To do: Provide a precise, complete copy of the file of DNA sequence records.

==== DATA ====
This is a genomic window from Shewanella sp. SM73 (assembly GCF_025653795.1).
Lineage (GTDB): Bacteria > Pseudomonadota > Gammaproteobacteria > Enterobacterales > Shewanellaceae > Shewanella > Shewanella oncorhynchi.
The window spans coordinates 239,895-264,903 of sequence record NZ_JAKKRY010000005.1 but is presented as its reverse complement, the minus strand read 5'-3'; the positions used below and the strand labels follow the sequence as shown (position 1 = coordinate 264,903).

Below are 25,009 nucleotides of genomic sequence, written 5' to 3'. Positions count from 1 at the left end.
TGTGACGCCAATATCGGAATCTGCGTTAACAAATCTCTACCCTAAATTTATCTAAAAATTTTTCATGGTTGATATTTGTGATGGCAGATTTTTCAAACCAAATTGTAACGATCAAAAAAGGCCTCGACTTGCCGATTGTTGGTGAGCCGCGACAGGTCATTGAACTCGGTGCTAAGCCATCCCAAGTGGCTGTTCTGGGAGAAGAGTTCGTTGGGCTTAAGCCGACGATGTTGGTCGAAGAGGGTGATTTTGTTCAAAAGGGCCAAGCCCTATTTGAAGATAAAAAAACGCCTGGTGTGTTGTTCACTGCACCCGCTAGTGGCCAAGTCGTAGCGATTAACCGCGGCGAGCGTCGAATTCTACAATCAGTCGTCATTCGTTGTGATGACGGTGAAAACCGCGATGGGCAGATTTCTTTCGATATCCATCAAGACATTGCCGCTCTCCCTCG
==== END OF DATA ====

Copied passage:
This is a genomic window from Shewanella sp. SM73 (assembly GCF_025653795.1).
Lineage (GTDB): Bacteria > Pseudomonadota > Gammaproteobacteria > Enterobacterales > Shewanellaceae > Shewanella > Shewanella oncorhynchi.
The window spans coordinates 239,895-264,903 of sequence record NZ_JAKKRY010000005.1 but is presented as its reverse complement, the minus strand read 5'-3'; the positions used below and the strand labels follow the sequence as shown (position 1 = coordinate 264,903).

Below are 25,009 nucleotides of genomic sequence, written 5' to 3'. Positions count from 1 at the left end.
TGTGACGCCAATATCGGAATCTGCGTTAACAAATCTCTACCCTAAATTTATCTAAAAATTTTTCATGGTTGATATTTGTGATGGCAGATTTTTCAAACCAAATTGTAACGATCAAAAAAGGCCTCGACTTGCCGATTGTTGGTGAGCCGCGACAGGTCATTGAACTCGGTGCTAAGCCATCCCAAGTGGCTGTTCTGGGAGAAGAGTTCGTTGGGCTTAAGCCGACGATGTTGGTCGAAGAGGGTGATTTTGTTCAAAAGGGCCAAGCCCTATTTGAAGATAAAAAAACGCCTGGTGTGTTGTTCACTGCACCCGCTAGTGGCCAAGTCGTAGCGATTAACCGCGGCGAGCGTCGAATTCTACAATCAGTCGTCATTCGTTGTGATGACGGTGAAAACCGCGATGGGCAGATTTCTTTCGATATCCATCAAGACATTGCCGCTCTCCCTCG